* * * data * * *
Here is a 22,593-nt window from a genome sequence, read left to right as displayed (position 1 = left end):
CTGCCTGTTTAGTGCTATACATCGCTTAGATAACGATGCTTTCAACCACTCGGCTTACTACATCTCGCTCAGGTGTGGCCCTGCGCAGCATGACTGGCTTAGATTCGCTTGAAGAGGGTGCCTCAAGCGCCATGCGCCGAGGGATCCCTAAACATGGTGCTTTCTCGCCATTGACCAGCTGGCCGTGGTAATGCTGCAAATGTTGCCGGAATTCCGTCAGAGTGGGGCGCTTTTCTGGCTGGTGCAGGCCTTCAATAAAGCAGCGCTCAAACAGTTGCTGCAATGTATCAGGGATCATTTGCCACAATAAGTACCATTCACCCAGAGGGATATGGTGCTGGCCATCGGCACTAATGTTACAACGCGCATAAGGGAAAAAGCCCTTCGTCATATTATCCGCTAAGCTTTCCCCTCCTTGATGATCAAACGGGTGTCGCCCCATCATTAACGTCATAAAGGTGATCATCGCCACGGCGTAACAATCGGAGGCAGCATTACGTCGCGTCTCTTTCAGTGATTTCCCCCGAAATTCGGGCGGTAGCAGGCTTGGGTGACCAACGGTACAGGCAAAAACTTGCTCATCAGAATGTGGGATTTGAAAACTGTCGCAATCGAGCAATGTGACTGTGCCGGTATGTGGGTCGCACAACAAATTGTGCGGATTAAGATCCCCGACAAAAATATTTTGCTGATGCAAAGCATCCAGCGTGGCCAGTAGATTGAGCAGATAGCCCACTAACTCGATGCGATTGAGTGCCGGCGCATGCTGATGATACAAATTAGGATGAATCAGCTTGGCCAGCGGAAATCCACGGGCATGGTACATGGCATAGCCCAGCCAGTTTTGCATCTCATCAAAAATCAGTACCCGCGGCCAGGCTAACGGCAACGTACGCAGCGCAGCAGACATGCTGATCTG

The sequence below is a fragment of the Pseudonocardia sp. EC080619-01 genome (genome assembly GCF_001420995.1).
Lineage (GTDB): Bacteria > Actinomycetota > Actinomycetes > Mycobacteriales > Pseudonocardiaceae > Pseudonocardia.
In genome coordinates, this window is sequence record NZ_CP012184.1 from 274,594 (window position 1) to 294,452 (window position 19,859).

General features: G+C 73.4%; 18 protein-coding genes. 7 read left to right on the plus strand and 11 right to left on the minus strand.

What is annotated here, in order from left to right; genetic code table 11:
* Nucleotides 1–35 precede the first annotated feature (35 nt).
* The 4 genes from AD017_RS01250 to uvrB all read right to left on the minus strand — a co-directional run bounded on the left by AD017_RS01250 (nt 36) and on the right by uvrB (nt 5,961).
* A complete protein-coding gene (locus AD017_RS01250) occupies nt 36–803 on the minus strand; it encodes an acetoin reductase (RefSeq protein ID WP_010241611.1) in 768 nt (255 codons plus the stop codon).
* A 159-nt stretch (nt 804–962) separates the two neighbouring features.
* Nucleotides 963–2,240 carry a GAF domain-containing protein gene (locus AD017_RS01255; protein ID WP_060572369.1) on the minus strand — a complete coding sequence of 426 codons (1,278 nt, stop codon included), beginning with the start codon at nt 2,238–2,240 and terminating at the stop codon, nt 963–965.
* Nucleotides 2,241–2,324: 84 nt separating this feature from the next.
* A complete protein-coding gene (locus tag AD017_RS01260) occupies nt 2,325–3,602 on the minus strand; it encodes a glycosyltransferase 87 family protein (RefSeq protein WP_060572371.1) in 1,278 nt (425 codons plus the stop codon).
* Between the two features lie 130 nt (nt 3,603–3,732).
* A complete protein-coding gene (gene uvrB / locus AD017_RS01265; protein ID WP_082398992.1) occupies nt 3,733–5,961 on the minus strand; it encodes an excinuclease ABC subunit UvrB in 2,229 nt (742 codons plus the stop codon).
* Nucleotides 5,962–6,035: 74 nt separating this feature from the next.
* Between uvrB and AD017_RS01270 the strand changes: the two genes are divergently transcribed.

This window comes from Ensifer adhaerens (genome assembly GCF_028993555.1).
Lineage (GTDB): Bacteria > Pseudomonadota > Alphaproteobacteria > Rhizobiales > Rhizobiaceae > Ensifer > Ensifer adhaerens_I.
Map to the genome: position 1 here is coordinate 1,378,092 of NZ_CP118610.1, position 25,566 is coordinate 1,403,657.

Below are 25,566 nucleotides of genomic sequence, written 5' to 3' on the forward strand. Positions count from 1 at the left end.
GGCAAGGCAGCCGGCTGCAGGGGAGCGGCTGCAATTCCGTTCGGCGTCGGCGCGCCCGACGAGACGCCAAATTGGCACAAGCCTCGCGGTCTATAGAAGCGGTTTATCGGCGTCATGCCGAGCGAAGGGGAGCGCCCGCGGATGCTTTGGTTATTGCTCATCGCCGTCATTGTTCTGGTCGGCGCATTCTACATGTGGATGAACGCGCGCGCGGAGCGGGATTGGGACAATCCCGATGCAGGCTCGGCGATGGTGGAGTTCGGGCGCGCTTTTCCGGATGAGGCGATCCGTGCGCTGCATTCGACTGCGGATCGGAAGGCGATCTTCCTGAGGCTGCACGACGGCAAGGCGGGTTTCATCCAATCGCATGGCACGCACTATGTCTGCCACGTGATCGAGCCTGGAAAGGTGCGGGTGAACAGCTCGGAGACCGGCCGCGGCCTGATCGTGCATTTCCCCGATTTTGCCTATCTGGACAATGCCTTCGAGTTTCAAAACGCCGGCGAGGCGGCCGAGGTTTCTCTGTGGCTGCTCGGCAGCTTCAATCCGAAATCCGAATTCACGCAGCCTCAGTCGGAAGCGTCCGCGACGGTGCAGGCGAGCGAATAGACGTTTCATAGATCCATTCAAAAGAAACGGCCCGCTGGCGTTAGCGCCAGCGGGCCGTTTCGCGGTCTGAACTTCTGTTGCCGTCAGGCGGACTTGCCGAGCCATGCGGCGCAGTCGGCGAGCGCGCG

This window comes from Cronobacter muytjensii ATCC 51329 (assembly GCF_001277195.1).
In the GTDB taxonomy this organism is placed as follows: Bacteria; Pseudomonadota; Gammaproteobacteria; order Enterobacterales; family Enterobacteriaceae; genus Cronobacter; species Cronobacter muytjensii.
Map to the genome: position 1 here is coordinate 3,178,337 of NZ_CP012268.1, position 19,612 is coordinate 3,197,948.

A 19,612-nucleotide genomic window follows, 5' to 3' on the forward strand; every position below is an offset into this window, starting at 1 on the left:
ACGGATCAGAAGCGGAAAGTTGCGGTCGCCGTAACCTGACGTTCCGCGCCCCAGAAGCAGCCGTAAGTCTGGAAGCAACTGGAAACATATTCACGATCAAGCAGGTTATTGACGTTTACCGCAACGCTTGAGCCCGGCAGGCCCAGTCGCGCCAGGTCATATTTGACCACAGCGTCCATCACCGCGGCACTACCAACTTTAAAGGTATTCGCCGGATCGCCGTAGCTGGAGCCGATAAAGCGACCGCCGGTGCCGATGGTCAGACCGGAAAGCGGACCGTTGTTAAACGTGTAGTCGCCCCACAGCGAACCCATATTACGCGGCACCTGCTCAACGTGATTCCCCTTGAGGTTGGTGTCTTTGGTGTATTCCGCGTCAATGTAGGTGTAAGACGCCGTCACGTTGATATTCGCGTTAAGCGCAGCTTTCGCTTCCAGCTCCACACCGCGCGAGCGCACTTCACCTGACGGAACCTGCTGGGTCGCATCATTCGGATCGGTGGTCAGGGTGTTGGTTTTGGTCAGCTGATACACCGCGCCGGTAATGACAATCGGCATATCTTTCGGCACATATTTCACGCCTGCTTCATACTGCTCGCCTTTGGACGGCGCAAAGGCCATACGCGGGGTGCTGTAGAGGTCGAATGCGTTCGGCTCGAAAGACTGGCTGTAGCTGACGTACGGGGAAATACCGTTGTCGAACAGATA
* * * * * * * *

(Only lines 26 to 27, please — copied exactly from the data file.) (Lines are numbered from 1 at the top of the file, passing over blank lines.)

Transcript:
Map to the genome: position 1 here is coordinate 3,178,337 of NZ_CP012268.1, position 19,612 is coordinate 3,197,948.

A 19,612-nucleotide genomic window follows, 5' to 3' on the forward strand; every position below is an offset into this window, starting at 1 on the left: